Malawi needs US$46.3 billion for climate action
Malawi's budget for a climate action plan to reduce emissions and adapt to climate impacts is $46.3 billion, with an additional $30 billion in external funding required.
Sharma El Sheik: Malawi's budget for a climate action plan to reduce emissions and adapt to climate impacts is $46.3 billion, with an additional $30 billion in external funding required.
Shamiso Banda, Deputy Director of Environmental Affairs in the Ministry of Natural Resources and Climate Change, stated on Saturday that the plan is known as Nationally Determined Contributions under the United Nations convention, which is currently being implemented in Egypt (NDC).
This is an overview of what each country is required to do under the convention in terms of mitigating carbon emissions. Malawi's first NDC was created in 2017, and it was updated in 2021.
“For countries like Malawi which are least developed and developing, they are given that leeway of coming up with adaptation requirements alongside the mitigation requirements so our Nationally Determined contributions are estimated at US$46.3 billion and about US$30 billion from that amount will require financing support. We cannot do that on our own. We will need financial support as well as technical support to undertake them,” Banda said.
She said that the government is forming coalitions and even bilateral agreements to finance the NDC. Malawi is estimated to require $46.3 billion between now and 2040.
South Africa's total GCF is US$179.2 million, Zambia's is US$91.2 million, and Malawi's is US435.3 million, according to Green Climate Fund (GCF) country reports. This is from 2010 when the fund was established.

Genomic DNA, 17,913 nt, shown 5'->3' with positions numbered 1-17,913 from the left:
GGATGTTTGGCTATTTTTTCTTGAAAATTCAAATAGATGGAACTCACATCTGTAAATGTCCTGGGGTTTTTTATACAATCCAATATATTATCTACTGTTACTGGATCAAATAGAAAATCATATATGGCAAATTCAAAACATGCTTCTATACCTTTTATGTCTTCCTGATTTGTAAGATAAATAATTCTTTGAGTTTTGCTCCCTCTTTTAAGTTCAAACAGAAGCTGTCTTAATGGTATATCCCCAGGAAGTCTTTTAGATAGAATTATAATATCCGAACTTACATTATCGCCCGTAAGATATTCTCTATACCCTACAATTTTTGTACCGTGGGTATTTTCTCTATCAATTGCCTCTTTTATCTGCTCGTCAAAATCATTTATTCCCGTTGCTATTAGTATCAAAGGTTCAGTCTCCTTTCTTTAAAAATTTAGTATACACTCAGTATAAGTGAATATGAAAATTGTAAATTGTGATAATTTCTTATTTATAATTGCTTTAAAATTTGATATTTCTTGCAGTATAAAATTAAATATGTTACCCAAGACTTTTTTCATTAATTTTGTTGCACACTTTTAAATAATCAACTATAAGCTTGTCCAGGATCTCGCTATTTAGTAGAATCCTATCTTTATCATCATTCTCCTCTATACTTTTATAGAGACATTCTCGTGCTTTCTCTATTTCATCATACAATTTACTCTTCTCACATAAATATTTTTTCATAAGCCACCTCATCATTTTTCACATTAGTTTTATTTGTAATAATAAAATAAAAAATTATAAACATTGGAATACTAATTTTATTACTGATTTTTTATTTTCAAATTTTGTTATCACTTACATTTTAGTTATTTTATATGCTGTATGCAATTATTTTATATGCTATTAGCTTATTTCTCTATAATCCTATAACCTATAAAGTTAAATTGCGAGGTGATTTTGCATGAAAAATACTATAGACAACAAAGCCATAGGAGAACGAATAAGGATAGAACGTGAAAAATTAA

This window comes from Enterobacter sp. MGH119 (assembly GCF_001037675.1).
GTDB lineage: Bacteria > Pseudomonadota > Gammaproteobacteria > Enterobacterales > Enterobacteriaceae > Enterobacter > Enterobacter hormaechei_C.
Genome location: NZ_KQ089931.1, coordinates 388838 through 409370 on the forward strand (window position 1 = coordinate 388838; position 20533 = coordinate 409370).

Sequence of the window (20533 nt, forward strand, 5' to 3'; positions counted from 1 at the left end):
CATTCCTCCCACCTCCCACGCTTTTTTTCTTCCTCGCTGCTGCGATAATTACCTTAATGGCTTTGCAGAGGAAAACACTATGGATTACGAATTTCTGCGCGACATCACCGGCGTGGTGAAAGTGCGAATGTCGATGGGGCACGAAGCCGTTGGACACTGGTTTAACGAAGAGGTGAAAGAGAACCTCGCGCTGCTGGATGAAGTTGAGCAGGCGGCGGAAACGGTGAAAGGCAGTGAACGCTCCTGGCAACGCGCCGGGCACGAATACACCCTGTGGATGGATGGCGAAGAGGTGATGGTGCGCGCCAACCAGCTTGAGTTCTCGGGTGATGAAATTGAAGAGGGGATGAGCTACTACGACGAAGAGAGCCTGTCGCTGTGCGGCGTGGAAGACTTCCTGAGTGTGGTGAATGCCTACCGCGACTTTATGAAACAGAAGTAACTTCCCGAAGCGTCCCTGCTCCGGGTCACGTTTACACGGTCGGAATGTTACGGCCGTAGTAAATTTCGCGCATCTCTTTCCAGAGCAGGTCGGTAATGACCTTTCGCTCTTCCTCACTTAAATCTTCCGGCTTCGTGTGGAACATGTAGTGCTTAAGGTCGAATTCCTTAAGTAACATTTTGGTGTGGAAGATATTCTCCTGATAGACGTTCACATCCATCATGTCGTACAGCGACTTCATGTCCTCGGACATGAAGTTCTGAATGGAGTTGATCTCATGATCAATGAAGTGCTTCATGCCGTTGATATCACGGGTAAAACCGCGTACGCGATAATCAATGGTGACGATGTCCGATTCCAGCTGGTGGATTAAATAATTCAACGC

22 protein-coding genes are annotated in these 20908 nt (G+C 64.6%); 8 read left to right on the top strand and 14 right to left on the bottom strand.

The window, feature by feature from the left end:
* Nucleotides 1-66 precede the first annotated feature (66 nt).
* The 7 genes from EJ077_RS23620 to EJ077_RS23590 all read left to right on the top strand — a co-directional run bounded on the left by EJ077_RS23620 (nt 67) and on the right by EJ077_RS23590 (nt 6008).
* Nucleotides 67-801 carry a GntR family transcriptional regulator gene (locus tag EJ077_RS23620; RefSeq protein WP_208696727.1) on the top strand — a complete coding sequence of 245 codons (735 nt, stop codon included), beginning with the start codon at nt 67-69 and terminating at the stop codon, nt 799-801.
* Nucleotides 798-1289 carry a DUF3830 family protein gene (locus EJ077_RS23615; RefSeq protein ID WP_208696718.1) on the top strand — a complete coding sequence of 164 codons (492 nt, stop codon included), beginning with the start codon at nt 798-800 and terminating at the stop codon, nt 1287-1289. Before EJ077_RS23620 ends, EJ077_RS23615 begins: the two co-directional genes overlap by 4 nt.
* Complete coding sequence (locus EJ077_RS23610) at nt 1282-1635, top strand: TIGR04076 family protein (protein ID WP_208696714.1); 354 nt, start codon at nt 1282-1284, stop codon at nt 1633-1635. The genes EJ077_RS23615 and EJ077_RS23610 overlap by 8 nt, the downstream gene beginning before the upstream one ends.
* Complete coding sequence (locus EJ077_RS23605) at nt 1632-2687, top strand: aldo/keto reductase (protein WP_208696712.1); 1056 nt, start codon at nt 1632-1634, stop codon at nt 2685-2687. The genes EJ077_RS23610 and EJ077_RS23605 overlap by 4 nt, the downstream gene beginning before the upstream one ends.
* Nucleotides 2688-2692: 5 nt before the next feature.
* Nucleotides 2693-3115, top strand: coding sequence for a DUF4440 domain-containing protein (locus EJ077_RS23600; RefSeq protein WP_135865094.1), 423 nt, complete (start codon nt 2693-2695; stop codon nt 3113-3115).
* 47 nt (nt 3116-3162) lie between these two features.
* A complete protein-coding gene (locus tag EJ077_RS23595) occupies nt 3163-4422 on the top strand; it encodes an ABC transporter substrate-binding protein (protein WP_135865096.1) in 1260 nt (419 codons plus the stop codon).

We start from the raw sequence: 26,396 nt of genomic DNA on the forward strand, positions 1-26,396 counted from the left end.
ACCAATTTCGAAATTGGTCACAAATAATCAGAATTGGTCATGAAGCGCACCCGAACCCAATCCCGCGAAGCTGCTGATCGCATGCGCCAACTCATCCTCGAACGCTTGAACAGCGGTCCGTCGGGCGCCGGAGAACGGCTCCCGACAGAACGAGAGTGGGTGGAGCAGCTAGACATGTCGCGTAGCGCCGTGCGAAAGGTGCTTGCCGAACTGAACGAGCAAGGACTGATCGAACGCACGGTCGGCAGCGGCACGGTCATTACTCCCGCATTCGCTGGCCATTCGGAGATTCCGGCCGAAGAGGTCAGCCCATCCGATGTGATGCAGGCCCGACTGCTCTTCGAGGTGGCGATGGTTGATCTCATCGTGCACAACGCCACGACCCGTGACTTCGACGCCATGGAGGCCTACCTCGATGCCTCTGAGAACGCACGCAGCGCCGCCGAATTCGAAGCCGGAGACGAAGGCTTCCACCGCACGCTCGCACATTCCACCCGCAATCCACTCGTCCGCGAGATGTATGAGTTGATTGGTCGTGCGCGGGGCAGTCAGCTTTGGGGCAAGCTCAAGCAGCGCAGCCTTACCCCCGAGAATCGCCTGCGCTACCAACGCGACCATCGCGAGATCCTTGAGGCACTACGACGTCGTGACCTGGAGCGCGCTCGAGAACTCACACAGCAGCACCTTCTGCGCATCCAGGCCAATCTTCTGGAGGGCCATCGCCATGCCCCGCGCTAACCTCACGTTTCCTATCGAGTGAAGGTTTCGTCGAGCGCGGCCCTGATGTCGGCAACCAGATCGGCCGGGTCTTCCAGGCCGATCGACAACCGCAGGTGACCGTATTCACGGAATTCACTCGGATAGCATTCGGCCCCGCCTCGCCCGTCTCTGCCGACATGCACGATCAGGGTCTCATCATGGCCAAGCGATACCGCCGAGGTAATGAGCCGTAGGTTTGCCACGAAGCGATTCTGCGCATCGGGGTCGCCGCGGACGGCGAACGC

The Green Climate Fund is a fund established within the UNFCCC framework as an operating entity of the Financial Mechanism to assist developing countries in climate change adaptation and mitigation practises.
Banda stated that under finance, they have been calling for simplified procedures to obtain funds because the initial procedures were unfavourable to Least Developed Countries like Malawi.
“We have been calling for simplified procedures so that countries like us should be able to access that fund. Green climate fund was set to help us under this convention but the requirements have been favourable to rich countries,” she said.
Malawi Planning Commission Development Planning Manager Sipho Billiat stated that the country has less access to international funding than other countries. He stated that the commission is attending COP27 with a financial interest.
“There is international financing that is available for us to access but we are not accessing it as much. Now I want to see what are the problems that are making us not to access funding. You know in Malawi there is a problem with financing in most of these projects and if we cannot access it. Cheap financing that is available it means we are losing out as a member, as a party,” Billiat said.
He said that there is a need to be aware of available financing opportunities and to match those opportunities to the capacity required to access such financing.
Negotiations are still ongoing, and Malawi's focus is on loss and damage, and adaptation finance, which Malawi wants to be doubled to US$200 billion through negotiating bodies.
Malawi and its negotiating partners also want Africa to be designated as having special needs in order for the continent to receive more climate action funding.